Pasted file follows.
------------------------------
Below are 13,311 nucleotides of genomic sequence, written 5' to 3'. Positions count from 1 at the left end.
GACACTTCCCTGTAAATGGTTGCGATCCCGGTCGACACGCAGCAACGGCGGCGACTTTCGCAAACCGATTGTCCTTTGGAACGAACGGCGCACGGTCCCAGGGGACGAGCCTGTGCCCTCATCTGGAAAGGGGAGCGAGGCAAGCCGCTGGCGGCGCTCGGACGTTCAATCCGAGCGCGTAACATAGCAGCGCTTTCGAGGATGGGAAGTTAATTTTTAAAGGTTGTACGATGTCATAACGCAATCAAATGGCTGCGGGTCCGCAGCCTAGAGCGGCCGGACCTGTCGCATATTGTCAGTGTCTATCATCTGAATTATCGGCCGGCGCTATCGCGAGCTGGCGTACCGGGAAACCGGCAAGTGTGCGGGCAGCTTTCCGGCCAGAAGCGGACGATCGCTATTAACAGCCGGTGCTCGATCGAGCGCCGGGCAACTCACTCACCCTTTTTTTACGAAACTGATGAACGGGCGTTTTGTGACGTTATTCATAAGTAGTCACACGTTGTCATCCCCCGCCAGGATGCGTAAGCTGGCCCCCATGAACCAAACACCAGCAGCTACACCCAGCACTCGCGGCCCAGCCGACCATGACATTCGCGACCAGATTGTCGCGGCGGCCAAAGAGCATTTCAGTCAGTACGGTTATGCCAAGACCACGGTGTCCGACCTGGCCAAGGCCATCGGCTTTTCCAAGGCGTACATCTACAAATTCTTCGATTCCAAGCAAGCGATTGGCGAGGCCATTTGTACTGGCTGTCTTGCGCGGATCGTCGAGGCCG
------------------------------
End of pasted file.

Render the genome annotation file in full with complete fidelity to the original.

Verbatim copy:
Below are 13,311 nucleotides of genomic sequence, written 5' to 3'. Positions count from 1 at the left end.
GACACTTCCCTGTAAATGGTTGCGATCCCGGTCGACACGCAGCAACGGCGGCGACTTTCGCAAACCGATTGTCCTTTGGAACGAACGGCGCACGGTCCCAGGGGACGAGCCTGTGCCCTCATCTGGAAAGGGGAGCGAGGCAAGCCGCTGGCGGCGCTCGGACGTTCAATCCGAGCGCGTAACATAGCAGCGCTTTCGAGGATGGGAAGTTAATTTTTAAAGGTTGTACGATGTCATAACGCAATCAAATGGCTGCGGGTCCGCAGCCTAGAGCGGCCGGACCTGTCGCATATTGTCAGTGTCTATCATCTGAATTATCGGCCGGCGCTATCGCGAGCTGGCGTACCGGGAAACCGGCAAGTGTGCGGGCAGCTTTCCGGCCAGAAGCGGACGATCGCTATTAACAGCCGGTGCTCGATCGAGCGCCGGGCAACTCACTCACCCTTTTTTTACGAAACTGATGAACGGGCGTTTTGTGACGTTATTCATAAGTAGTCACACGTTGTCATCCCCCGCCAGGATGCGTAAGCTGGCCCCCATGAACCAAACACCAGCAGCTACACCCAGCACTCGCGGCCCAGCCGACCATGACATTCGCGACCAGATTGTCGCGGCGGCCAAAGAGCATTTCAGTCAGTACGGTTATGCCAAGACCACGGTGTCCGACCTGGCCAAGGCCATCGGCTTTTCCAAGGCGTACATCTACAAATTCTTCGATTCCAAGCAAGCGATTGGCGAGGCCATTTGTACTGGCTGTCTTGCGCGGATCGTCGAGGCCG